Reviewing Young Justice
Reviewing Young Justice, a cartoon about teenage superheroes
Published February 23, 2011
No longer are superheroes limited to the confines of printed pictures and words. Today, movies like The Dark Knight have become well-known among comic book fans and non-fans alike. Other superhero films such as Green Lantern and Thor are poised to become successful blockbusters in the summer of 2011.
Unfortunately, TV shows like Young Justice, a Cartoon Network series which officially premiered on Jan. 7th, 2011, are not nearly as popular. Animated shows such as this one are rarely known to those outside of the comic book fanbase. Many people believe that an animated show must target only to children, but this show is one of many disproving that assumption. In fact, Young Justice is specifically targeted towards teenagers, according to show writer Franco Aureliani in an interview with Comic Book Resources. Here’s why you should give it a shot.
The first two episodes of Young Justice were aired early on Nov. 26, 2010 as a preview for what was to come in January. These two episodes introduced the Justice League, a team of superheroes like Batman and Superman, but the League are not the stars of the show. Instead, the superheroes’ teenage sidekicks are the focus of Young Justice. The sidekicks, tired of being overshadowed by their mentors in the Justice League, form their own teenage superhero team and fight crime together. The young sidekicks Robin, Aqualad, Kid Flash, Artemis, Miss Martian and Superboy are set to be the six leads for season one. Those who want to see interaction between the teenagers and the older Justice League, however, will not be disappointed. Adult Justice League members Red Tornado and Batman in particular can be expected to play significant roles in future episodes, based on the pilot.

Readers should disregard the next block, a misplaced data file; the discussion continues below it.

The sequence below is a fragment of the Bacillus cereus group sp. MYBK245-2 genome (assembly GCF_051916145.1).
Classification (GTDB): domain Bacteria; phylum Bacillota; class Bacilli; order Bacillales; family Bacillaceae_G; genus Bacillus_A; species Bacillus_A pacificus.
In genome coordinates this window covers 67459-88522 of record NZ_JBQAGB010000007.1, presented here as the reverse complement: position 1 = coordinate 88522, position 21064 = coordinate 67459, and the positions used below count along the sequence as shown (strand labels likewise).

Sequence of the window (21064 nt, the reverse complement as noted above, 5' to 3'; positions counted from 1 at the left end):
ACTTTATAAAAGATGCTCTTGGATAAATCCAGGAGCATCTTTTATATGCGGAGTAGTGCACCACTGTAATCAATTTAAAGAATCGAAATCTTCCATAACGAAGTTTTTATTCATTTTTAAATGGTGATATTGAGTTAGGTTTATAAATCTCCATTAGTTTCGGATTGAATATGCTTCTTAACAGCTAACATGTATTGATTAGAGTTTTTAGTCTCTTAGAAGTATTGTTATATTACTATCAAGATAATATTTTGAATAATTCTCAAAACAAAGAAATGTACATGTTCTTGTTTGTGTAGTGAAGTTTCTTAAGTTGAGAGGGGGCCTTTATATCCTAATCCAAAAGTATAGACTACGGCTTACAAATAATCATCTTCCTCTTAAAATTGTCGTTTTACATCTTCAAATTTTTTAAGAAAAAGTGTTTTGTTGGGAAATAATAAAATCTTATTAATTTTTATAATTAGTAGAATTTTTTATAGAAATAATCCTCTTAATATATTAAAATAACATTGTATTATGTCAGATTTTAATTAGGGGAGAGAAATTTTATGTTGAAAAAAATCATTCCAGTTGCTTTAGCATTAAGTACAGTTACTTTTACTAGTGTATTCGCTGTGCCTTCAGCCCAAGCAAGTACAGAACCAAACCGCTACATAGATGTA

The show’s tone has a good balance between comedy and drama, which is a reflection of the creators’ professed appeal to an older audience. Several funny lines delivered by Kid Flash are balanced by some serious teenage whining by Speedy in the first episode. Superboy also appears to be looking ahead to a particularly angsty future, as the end of the second episode reveals.
The introduction of a multi-episode story arc also appeals to an older audience, as it adds depth and complexity to a show that could very easily fall back into a mere “adventure of the week” TV series with no continuity whatsoever. So far the creators of the show have done well by introducing a captivating storyline so that older fans can anxiously wait for the next episode to air.
The voice acting is also decent, for the most part. Jason Spisak captures the lighthearted essence of Kid Flash well. Fans of the cartoons Justice League and Batman: The Brave and the Bold can look forward to hearing Phil LaMarr and Alan Tudyk as the voices of Aquaman and Green Arrow. Interestingly, Nolan North plays both Superman and his clone Superboy, but manages to keep each voice distinct from the other.
Not every character in the pilot was perfect. Green Arrow’s sidekick Speedy was perhaps the most irritating character in the first episode, whining and complaining for most of his screen time and doing little to advance the plot. Luckily it appears that he will not be returning as a regular character in the first season.
Unlike Teen Titans, another teenage superhero show that ran for three seasons beginning in 2003, Young Justice noticeably aims for an older audience with more mature storylines.
The first few episodes of Young Justice do a very good job introducing the personalities of the characters in the show and developing the relationships between them. The seeds of a season-long story arc are planted well in the first few episodes of this extremely promising series.
A high school audience may easily enjoy this show, as it is filled with all the drama, comedy, sexual tension and explosions that a teenager needs. Bored on a Friday night? Turn on Cartoon Network at 7 p.m. and give Young Justice a chance. It might surprise you.